MS Windows Server uses the clustering method as a proven DR technology between on-premise and remote sites. However, Windows-based clustering needs access to Active Directory. This means that IT will need to extend AD to the cloud, which requires ongoing synchronization between the network and cloud AD versions.
The more common development technique is replicating VMs and their data to the cloud so that users are transparently redirected to the cloud should the on-premise environment fail. The drawback to this architecture is resolving IP address and DNS record changes to accommodate the changed production site.
These days most service providers and vendors propagate changes for you or provide tools to do so more easily. For example, Amazon Route 53’s DNS web service automates both types of changes for developers and users, making it easier to perform failover processes within the cloud. Another way to solve the addressing issues is newer vendors who built their cloud-based DR offering from the ground up. Zadara with its Virtual Private Storage Array (VPSA) uses the public cloud to provide enterprise-level DR services on AWS and other cloud providers, and automates dynamic address changes
Why Bother? Because It’s Worth It
When you get the setup and service levels right, virtual failover to the cloud is an excellent DR option. Even with the complexity of initial setup and testing, it’s easier than leasing a remote site and physically building a second data center, not to mention the hassle and risk of keeping hardware and software essentially identical. Instead you’ll be replicating to a highly flexible and dynamically scaled environment; not a small consideration for anyone who has tried to keep two data centers in lockstep.
You’ll probably want to invest in higher bandwidth, or at the least invest in products that give you bandwidth optimization techniques – ideally you will invest in both. However, once you have made the additional investment then ongoing costs can be quite reasonable. In addition to avoiding the expense of creating and maintaining the secondary data center, you do not have to pay for staff at the secondary data center. And you can free up existing IT staff to do different high value projects.
Management may be similar to what you are used to. If you are already using VMware or Hyper-V tools to replicate to a secondary data center, you can use the same tools to replicate to the cloud. The same thing is true of third-party products since they will preserve as much as possible of familiar hypervisor console and toolsets.
Hyper-V, for example, uses Azure-centric Hyper-V Replica with Azure Site Recovery Manager to replicate and failover VMs in Virtual Machine Manager (VMM) clouds within Azure. Hyper-V Recovery Manager (HRM) automates more of this process. VMware offers Site Recovery Manager (SRM); its newer public cloud option recovery is VMware vCloud Air Disaster Recovery. Unlike SRM, Air DR provides native cloud-based DR for VMware vSphere. vCloud Air DR is built on vSphere Replication’s asynchronous replication and failover.
Not Just for DR
Drivers for cloud-based failover vary. DR is the biggest driver but data migration, test/dev and additional processes also benefit.
· VM migration. The process also works for planned processes like VM migration. A Nutanix user reported that they used Nutanix Cloud Connect as a failover site for virtualized web app migrations. Nutanix manages BUR, DR and test/dev in the public cloud using Nutanix Prism and Cloud Connect. The cloud-based Controller VM (CVM) cluster operates exactly like a remote cluster. Data moves from the on-premise cluster to the cloud accordingly.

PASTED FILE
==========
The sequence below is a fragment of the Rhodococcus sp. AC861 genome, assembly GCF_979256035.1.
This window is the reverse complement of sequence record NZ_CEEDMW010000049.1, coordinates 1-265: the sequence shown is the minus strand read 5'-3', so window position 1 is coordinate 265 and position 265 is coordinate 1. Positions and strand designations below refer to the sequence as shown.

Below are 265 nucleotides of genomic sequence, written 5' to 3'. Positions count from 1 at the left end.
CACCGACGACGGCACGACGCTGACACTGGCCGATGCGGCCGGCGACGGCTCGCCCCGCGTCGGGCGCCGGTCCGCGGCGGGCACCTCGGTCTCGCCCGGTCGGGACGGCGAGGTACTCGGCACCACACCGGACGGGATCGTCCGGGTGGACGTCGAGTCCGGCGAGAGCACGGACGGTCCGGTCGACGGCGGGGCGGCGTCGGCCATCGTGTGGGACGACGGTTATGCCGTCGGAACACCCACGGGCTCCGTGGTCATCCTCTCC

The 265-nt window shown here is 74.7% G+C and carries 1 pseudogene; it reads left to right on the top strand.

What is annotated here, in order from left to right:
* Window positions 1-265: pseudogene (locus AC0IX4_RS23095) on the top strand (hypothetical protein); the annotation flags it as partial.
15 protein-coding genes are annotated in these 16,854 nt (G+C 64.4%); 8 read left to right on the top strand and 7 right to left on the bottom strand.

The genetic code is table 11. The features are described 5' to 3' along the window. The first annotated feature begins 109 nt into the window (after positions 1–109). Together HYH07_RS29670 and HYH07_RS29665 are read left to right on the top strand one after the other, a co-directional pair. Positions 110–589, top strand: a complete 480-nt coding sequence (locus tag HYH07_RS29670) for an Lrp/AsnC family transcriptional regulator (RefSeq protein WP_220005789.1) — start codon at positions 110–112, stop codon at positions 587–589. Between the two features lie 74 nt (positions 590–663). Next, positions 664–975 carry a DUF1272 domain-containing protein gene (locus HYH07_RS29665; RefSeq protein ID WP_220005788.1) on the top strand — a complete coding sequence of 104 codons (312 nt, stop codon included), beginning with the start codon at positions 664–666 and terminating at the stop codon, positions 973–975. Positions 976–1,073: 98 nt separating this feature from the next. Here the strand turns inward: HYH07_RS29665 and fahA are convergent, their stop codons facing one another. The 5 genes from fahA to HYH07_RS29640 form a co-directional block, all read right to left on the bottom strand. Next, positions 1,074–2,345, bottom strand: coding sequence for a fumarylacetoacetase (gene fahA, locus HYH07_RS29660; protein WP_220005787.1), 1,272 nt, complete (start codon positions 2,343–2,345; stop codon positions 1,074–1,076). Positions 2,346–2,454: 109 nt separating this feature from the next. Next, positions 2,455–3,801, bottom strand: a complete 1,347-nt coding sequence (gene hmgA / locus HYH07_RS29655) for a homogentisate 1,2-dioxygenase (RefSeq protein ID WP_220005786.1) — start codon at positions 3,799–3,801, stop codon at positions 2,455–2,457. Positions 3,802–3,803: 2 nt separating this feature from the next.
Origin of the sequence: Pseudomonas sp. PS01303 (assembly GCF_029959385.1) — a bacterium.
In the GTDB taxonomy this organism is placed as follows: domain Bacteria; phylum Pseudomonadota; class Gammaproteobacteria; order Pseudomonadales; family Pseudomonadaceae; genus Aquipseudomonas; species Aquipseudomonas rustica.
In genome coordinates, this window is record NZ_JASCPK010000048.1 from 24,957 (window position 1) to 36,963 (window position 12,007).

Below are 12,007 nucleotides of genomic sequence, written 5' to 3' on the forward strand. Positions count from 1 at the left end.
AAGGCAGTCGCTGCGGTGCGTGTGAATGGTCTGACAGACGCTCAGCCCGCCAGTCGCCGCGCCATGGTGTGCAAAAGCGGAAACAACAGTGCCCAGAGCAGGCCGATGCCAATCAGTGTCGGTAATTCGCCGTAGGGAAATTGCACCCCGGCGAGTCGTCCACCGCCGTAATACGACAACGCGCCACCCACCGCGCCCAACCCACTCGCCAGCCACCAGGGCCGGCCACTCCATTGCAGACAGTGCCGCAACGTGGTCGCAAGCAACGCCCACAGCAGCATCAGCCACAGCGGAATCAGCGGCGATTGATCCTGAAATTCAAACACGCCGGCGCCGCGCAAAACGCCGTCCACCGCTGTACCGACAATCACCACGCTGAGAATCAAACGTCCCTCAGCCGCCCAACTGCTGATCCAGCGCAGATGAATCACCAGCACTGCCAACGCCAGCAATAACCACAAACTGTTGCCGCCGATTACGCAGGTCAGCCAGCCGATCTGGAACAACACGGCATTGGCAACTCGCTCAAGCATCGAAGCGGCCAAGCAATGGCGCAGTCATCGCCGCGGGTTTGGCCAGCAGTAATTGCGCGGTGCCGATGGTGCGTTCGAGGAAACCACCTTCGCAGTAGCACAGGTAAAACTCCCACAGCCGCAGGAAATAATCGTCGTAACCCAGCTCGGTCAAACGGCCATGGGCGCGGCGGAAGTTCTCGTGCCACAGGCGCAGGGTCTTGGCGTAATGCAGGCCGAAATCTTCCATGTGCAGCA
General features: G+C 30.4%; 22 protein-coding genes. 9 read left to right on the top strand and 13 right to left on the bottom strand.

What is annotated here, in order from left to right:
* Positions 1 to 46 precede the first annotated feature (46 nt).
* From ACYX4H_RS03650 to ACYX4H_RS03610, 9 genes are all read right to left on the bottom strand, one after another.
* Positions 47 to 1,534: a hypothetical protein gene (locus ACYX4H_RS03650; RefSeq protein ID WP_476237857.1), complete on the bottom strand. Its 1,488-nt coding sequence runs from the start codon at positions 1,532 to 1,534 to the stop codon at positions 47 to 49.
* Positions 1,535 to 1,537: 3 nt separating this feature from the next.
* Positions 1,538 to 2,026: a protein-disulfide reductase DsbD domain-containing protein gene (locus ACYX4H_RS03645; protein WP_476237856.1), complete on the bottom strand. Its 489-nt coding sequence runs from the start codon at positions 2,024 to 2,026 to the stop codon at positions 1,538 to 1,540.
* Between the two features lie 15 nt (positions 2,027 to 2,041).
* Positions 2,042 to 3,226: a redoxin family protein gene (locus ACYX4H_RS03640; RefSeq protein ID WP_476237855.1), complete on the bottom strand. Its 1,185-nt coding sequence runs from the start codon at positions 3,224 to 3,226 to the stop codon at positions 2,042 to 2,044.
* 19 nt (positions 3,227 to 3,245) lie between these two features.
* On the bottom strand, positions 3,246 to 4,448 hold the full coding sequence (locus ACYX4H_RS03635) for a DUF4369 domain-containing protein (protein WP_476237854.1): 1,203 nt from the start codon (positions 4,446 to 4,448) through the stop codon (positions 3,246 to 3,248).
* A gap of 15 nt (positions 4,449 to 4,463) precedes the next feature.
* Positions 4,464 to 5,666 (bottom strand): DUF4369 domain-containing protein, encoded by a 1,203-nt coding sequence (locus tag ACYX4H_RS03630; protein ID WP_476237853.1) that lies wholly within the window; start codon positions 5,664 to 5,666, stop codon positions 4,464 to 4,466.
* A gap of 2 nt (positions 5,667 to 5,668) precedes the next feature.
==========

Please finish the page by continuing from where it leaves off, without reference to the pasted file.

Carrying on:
A few days in advance of the planned migration, the user transferred all affected applications and data to the cloud by manually shutting down the VMs, waiting for the automated failover to complete, then activating the cloud cluster. They then restored the applications and data to the new environment when they were ready.
· DR tests. DR tests are traditionally awkward, unrealistic, and time-consuming, which is why companies rarely test their DR plans. With failover in the cloud, IT can easily test failover procedures and recovery times without committing to an identical remote data center. Zerto Virtual Replication is a hypervisor-based replication product that supports large-scale DR and testing in the cloud as well as automated failover and failback. Unitrends Reliable DR manages and automates application-specific testing for multi-VM applications and guarantees failover in virtualized production environments.
· Bare Metal Recovery (BMR). Virtualization in the cloud can also aid in bare metal recovery (BMR). BMR is the process of restoring an identical system in case of failure; all the way from an OS, drivers, applications and production data. Physical BMR requires an identical hardware environment for error-free restores; otherwise you’re going to see serious errors. In virtual environments, vendors like Zetta.net can recover a VM image to spin up bare metal. This makes for a much more efficient and less error-prone BMR procedure.
Given all of its attendant issues, is cloud-based failover worth researching and investing in? For many companies, yes; but not all. If you have a remote DR setup that is working for you there is no need to abandon it. This is certainly the case if your company owns multiple data centers and your have replication and DR setup between them.
However, even then IT might consider testing cloud-based DR for a pilot project in a virtualized server environment. Virtual networks are growing very fast and they throw off a lot of data. The scalability of the cloud offers real advantages in these specific environments.
Photo courtesy of Shutterstock.